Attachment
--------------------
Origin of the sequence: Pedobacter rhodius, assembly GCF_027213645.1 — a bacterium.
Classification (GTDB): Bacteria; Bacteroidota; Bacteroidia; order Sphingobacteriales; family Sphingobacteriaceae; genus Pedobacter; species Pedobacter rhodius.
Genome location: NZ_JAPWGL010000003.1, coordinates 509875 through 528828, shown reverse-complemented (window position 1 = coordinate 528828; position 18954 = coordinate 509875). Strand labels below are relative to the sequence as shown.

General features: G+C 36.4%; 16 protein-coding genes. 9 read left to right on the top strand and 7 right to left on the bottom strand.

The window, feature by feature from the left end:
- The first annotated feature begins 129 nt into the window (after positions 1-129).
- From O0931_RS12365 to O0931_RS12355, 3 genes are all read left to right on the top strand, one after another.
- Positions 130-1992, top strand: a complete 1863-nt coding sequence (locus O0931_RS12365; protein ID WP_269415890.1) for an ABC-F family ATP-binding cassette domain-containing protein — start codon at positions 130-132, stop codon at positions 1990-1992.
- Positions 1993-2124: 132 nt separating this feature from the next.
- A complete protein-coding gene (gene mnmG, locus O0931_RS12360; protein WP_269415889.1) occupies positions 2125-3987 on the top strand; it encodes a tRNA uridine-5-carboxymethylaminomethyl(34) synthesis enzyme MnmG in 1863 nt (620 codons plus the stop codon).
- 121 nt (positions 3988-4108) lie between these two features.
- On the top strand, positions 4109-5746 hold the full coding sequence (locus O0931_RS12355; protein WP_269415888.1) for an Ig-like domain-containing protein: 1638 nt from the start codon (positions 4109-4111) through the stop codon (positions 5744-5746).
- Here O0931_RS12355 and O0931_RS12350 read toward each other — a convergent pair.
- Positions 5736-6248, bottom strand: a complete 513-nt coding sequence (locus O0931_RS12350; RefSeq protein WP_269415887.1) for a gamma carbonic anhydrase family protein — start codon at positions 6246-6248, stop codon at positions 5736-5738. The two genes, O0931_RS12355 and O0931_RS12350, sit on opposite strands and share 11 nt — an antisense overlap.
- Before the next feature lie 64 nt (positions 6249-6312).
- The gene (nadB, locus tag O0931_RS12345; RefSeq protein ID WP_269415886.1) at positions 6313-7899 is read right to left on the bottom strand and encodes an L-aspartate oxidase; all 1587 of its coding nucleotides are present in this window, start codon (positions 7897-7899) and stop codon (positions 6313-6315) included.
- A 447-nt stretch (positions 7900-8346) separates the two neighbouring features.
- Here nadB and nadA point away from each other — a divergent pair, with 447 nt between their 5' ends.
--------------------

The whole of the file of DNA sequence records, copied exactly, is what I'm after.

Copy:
Origin of the sequence: Pedobacter rhodius, assembly GCF_027213645.1 — a bacterium.
Classification (GTDB): Bacteria; Bacteroidota; Bacteroidia; order Sphingobacteriales; family Sphingobacteriaceae; genus Pedobacter; species Pedobacter rhodius.
Genome location: NZ_JAPWGL010000003.1, coordinates 509875 through 528828, shown reverse-complemented (window position 1 = coordinate 528828; position 18954 = coordinate 509875). Strand labels below are relative to the sequence as shown.

General features: G+C 36.4%; 16 protein-coding genes. 9 read left to right on the top strand and 7 right to left on the bottom strand.

The window, feature by feature from the left end:
- The first annotated feature begins 129 nt into the window (after positions 1-129).
- From O0931_RS12365 to O0931_RS12355, 3 genes are all read left to right on the top strand, one after another.
- Positions 130-1992, top strand: a complete 1863-nt coding sequence (locus O0931_RS12365; protein ID WP_269415890.1) for an ABC-F family ATP-binding cassette domain-containing protein — start codon at positions 130-132, stop codon at positions 1990-1992.
- Positions 1993-2124: 132 nt separating this feature from the next.
- A complete protein-coding gene (gene mnmG, locus O0931_RS12360; protein WP_269415889.1) occupies positions 2125-3987 on the top strand; it encodes a tRNA uridine-5-carboxymethylaminomethyl(34) synthesis enzyme MnmG in 1863 nt (620 codons plus the stop codon).
- 121 nt (positions 3988-4108) lie between these two features.
- On the top strand, positions 4109-5746 hold the full coding sequence (locus O0931_RS12355; protein WP_269415888.1) for an Ig-like domain-containing protein: 1638 nt from the start codon (positions 4109-4111) through the stop codon (positions 5744-5746).
- Here O0931_RS12355 and O0931_RS12350 read toward each other — a convergent pair.
- Positions 5736-6248, bottom strand: a complete 513-nt coding sequence (locus O0931_RS12350; RefSeq protein WP_269415887.1) for a gamma carbonic anhydrase family protein — start codon at positions 6246-6248, stop codon at positions 5736-5738. The two genes, O0931_RS12355 and O0931_RS12350, sit on opposite strands and share 11 nt — an antisense overlap.
- Before the next feature lie 64 nt (positions 6249-6312).
- The gene (nadB, locus tag O0931_RS12345; RefSeq protein ID WP_269415886.1) at positions 6313-7899 is read right to left on the bottom strand and encodes an L-aspartate oxidase; all 1587 of its coding nucleotides are present in this window, start codon (positions 7897-7899) and stop codon (positions 6313-6315) included.
- A 447-nt stretch (positions 7900-8346) separates the two neighbouring features.
- Here nadB and nadA point away from each other — a divergent pair, with 447 nt between their 5' ends.